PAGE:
How often do you take the elevator in a day? Many people live and work in buildings that are ten, twenty, or even thirty floors high. Yet, lest your mind drift to visions of a Tower of Terror-style drop into the subbasement, you rarely ponder about intricate electromechanical mechanisms that glide you up and down.
Would you feel more or less comfortable riding a lift spare parts if you knew exactly what’s keeping you from dropping 500 feet into the subbasement? There’s just one way to discover the truth.
Let’s start with the wires. The majority of elevators use two to eight woven steel wires. Elevator technicians refer to them as “ropes,” a nod to their hemp ancestors from the nineteenth century. The number of ropes in a particular elevator is determined by a “factor of safety.” If a structure’s factor of safety is 12, the ropes’ total strength must be sufficient to support 12 times the mass of a fully loaded car, according to building rules. In consequence, each rope may support more than the car’s weight.
Individual cables fail from time to time, but it takes a strange event to cut them altogether. A B-25 bomber crashed into the Empire State Building in 1945, severing all of the elevator wires. Because the wires beneath the cab slowed her descent and softened her landing, the lone passenger survived the fall from the 79th level. The planes that smashed into the World Trade Center on September 11, 2001, ripped through the elevator wires, killing several of the victims.
Elevator experts are concerned about more than simply cable failures: the electronics, pulley systems, and other features must all function properly in order for passengers to move safely.
“The elevator system checks the’safety chain’ before each run,” Daryl Marvin, director of innovation at Otis Elevator, the world’s largest elevator manufacturer, explains. (He wasn’t referring to a physical chain, but to a sequence of automated checks that the elevator performs.) “If something goes wrong — the door is open, the elevator senses an overspeed, or someone presses the emergency stop button — the system cuts power to the motor and applies the brake immediately.”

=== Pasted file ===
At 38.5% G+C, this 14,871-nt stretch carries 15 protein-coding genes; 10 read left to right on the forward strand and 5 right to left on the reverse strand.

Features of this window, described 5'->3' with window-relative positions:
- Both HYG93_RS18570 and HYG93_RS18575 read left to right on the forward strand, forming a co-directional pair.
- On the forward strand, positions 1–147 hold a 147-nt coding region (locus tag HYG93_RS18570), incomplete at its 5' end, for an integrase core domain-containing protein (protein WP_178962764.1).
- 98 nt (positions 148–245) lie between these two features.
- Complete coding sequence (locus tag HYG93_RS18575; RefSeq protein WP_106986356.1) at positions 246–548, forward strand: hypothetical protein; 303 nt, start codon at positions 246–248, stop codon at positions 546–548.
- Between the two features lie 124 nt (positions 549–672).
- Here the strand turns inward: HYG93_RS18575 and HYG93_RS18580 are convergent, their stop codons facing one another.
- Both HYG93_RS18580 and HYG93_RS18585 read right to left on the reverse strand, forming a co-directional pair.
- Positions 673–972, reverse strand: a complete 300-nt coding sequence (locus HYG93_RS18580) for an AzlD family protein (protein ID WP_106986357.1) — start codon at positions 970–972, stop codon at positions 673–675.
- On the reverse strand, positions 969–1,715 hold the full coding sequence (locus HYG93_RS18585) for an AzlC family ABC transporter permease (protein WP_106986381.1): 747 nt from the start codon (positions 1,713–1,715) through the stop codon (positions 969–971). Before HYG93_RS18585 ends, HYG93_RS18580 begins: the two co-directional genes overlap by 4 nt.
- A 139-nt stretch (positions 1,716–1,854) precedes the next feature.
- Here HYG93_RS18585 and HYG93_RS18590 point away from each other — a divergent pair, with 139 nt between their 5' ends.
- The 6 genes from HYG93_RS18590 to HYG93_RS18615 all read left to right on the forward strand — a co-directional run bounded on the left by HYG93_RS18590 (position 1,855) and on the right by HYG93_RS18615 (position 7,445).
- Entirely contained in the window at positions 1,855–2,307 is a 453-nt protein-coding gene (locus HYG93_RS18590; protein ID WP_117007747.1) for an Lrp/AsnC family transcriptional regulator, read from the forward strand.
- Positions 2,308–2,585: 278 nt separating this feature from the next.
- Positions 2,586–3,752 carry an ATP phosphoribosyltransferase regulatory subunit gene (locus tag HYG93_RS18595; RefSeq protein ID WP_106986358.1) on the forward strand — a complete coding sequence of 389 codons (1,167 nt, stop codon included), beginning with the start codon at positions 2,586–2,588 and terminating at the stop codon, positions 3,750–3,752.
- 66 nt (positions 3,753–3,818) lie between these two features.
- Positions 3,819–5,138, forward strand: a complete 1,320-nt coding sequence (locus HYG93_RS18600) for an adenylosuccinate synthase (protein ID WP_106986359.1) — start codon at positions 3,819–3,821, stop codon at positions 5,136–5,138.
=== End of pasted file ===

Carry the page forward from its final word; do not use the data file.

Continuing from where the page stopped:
There are two or three types of brakes on elevators. A clamp clamps on the pulley above the car if the safety chain fails, preventing the elevator from moving. The elevator brake is locked down unless power is supplied to release it, unlike an automobile brake, which must be lowered to activate. This means that any loss of power, whether caused by a system fault or a failure of the electrical grid, will activate the motor brake.
The safety check and the motor brake have both failed on occasion, but the most common cause of accidents is negligence. In 2011, for example, a 41-year-old advertising executive was killed when an elevator in a Manhattan office building surged upward with the door still open. Maintenance employees who disabled the safety chain during repairs forgot to reset the system, according to an investigation.
Elevators also include a safety brake attached to the vehicle’s underside. When the passenger elevator was introduced at the 1853-54 World’s Fair in New York, this was the breakthrough that made it possible.
“Elevators were only used for freight before Elijah Otis devised the safety brake,” Marvin explains. “Ropes break occasionally, and a passenger taking that chance without support would be insane.”
The safety brake operates as follows. If the elevator detects that it is speeding down, the electronics jam a metal brake from beneath the vehicle into a groove in the guide rails, the metal rods that the elevator moves along. The automobile comes to a comfortable stop as friction rises between the wedge and the rail.
There’s one more safeguard. A set of counterweights is located on the other end of the wires that connect to the elevator car. These weights are slightly heavier than an empty car and slightly lighter than a fully loaded vehicle. These weights would cause the elevator to ascend rather than fall if every other safety device failed and you were the only person in the car. It would start gently, then pick up speed as the ascent progressed. A fully laden car would descend at a slow but steady rate.
When the counterweights reached the top or bottom of the shaft, they would collide with a cushion, bringing the elevator car to a sudden but hopefully safe stop. “It wouldn’t be comfortable,” Marvin predicts, “but you have a very, very strong chance of being fine.”
Many modern elevator safety mechanisms are essentially the same as those used 100 years ago, with minor tweaks to accommodate for the increased speed and weight of today’s automobiles. The fastest elevators presently travel at a speed of around 30 miles per hour. (Because rapidly increasing air pressure can cause discomfort in passengers’ ears, the descent is slower than the rise.)
Many of the updates are material-related. The heat generated by a big elevator car speeding down a skyscraper shaft would cause steel to buckle. Marvin wouldn’t say what Otis uses instead, but he did say that the material is the same as what a jet engine utilizes to resist the heat. Many of the new models are put to the test in one of Otis’ test towers, which are exactly what they sound like: elevator-only buildings. Engineers, on the other hand, never have to wait in the lobby.